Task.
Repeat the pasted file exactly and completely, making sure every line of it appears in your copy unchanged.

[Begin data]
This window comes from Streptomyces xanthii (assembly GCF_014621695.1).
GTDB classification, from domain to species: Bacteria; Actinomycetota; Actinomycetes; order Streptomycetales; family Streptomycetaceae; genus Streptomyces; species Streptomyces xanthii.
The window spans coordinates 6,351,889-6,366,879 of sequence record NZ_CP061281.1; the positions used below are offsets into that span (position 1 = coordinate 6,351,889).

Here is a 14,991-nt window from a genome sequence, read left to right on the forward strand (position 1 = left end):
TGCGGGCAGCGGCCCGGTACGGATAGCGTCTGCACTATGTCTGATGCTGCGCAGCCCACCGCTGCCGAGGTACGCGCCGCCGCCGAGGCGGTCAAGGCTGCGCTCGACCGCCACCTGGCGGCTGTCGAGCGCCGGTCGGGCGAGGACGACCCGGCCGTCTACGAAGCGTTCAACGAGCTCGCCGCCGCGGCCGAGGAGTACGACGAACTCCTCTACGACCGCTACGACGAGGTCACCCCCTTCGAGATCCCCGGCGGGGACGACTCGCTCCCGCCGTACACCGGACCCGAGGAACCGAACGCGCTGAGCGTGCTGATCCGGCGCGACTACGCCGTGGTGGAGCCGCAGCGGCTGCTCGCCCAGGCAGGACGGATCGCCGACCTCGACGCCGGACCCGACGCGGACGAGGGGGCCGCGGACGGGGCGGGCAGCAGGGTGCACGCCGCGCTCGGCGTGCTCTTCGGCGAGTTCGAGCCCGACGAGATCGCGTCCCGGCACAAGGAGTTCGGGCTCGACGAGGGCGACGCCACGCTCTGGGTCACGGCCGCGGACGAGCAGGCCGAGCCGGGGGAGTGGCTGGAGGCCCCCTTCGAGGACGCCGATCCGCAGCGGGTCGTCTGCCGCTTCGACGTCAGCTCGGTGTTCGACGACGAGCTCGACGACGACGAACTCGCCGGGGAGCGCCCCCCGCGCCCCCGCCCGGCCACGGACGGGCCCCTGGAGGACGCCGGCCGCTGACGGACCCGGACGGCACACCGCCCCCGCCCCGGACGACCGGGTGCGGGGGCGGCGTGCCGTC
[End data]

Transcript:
This window comes from Streptomyces xanthii (assembly GCF_014621695.1).
GTDB classification, from domain to species: Bacteria; Actinomycetota; Actinomycetes; order Streptomycetales; family Streptomycetaceae; genus Streptomyces; species Streptomyces xanthii.
The window spans coordinates 6,351,889-6,366,879 of sequence record NZ_CP061281.1; the positions used below are offsets into that span (position 1 = coordinate 6,351,889).

Here is a 14,991-nt window from a genome sequence, read left to right on the forward strand (position 1 = left end):
TGCGGGCAGCGGCCCGGTACGGATAGCGTCTGCACTATGTCTGATGCTGCGCAGCCCACCGCTGCCGAGGTACGCGCCGCCGCCGAGGCGGTCAAGGCTGCGCTCGACCGCCACCTGGCGGCTGTCGAGCGCCGGTCGGGCGAGGACGACCCGGCCGTCTACGAAGCGTTCAACGAGCTCGCCGCCGCGGCCGAGGAGTACGACGAACTCCTCTACGACCGCTACGACGAGGTCACCCCCTTCGAGATCCCCGGCGGGGACGACTCGCTCCCGCCGTACACCGGACCCGAGGAACCGAACGCGCTGAGCGTGCTGATCCGGCGCGACTACGCCGTGGTGGAGCCGCAGCGGCTGCTCGCCCAGGCAGGACGGATCGCCGACCTCGACGCCGGACCCGACGCGGACGAGGGGGCCGCGGACGGGGCGGGCAGCAGGGTGCACGCCGCGCTCGGCGTGCTCTTCGGCGAGTTCGAGCCCGACGAGATCGCGTCCCGGCACAAGGAGTTCGGGCTCGACGAGGGCGACGCCACGCTCTGGGTCACGGCCGCGGACGAGCAGGCCGAGCCGGGGGAGTGGCTGGAGGCCCCCTTCGAGGACGCCGATCCGCAGCGGGTCGTCTGCCGCTTCGACGTCAGCTCGGTGTTCGACGACGAGCTCGACGACGACGAACTCGCCGGGGAGCGCCCCCCGCGCCCCCGCCCGGCCACGGACGGGCCCCTGGAGGACGCCGGCCGCTGACGGACCCGGACGGCACACCGCCCCCGCCCCGGACGACCGGGTGCGGGGGCGGCGTGCCGTC